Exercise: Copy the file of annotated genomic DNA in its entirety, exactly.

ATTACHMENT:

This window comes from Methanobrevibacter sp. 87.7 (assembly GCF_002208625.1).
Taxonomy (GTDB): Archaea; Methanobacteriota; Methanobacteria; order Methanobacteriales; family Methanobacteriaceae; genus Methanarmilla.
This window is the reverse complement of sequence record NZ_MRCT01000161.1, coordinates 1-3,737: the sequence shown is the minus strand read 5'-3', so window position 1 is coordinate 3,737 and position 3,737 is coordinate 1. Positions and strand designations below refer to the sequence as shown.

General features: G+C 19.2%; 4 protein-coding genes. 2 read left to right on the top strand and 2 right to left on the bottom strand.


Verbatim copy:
This window comes from Methanobrevibacter sp. 87.7 (assembly GCF_002208625.1).
Taxonomy (GTDB): Archaea; Methanobacteriota; Methanobacteria; order Methanobacteriales; family Methanobacteriaceae; genus Methanarmilla.
This window is the reverse complement of sequence record NZ_MRCT01000161.1, coordinates 1-3,737: the sequence shown is the minus strand read 5'-3', so window position 1 is coordinate 3,737 and position 3,737 is coordinate 1. Positions and strand designations below refer to the sequence as shown.

General features: G+C 19.2%; 4 protein-coding genes. 2 read left to right on the top strand and 2 right to left on the bottom strand.